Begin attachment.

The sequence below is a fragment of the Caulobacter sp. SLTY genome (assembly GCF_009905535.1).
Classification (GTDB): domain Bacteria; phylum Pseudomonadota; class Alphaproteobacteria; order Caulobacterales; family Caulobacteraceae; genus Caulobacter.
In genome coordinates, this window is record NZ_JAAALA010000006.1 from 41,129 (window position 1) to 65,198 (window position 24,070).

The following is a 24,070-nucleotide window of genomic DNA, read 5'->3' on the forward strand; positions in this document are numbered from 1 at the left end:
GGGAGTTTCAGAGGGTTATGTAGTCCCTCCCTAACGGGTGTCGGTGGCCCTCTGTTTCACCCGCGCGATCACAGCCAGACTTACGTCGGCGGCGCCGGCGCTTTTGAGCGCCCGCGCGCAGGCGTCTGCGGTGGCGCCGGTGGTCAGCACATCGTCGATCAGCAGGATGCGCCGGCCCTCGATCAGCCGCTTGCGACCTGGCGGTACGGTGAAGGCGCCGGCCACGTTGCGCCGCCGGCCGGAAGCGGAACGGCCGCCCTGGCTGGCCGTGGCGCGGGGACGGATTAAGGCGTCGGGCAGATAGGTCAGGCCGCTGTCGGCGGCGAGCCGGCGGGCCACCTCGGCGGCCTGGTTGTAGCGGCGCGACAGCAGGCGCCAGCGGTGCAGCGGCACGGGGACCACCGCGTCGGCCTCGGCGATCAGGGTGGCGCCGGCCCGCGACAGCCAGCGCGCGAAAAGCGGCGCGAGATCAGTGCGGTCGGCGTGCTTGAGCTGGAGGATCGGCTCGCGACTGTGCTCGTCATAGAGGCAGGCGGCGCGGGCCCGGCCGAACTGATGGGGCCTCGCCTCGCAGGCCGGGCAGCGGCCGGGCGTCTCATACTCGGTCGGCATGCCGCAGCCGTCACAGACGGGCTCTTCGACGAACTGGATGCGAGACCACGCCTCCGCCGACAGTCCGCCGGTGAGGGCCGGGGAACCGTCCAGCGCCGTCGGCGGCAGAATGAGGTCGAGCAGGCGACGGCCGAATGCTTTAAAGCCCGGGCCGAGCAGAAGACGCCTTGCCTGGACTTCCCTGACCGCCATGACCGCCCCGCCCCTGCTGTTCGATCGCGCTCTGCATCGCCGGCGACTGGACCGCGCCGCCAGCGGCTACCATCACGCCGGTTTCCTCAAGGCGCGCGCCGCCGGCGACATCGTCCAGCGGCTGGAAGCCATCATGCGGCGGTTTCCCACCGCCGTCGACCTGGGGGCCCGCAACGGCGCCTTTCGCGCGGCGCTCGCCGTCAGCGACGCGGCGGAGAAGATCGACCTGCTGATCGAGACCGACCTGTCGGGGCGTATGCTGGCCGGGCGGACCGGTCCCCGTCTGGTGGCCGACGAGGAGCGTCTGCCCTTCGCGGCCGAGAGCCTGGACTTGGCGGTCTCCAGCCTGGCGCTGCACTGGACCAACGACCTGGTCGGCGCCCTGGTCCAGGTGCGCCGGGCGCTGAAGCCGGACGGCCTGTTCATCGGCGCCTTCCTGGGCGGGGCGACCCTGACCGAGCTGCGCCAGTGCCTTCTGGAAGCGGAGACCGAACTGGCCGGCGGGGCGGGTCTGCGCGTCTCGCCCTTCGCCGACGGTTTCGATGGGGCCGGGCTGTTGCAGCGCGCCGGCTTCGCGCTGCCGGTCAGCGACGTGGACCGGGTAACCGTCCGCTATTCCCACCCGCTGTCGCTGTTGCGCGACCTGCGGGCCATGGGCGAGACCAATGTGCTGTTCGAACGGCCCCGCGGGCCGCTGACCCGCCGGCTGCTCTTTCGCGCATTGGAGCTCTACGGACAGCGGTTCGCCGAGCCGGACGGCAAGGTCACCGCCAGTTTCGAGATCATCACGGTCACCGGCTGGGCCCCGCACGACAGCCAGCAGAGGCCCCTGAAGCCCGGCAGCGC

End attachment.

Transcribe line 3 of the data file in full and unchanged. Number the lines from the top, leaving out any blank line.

In genome coordinates, this window is record NZ_JAAALA010000006.1 from 41,129 (window position 1) to 65,198 (window position 24,070).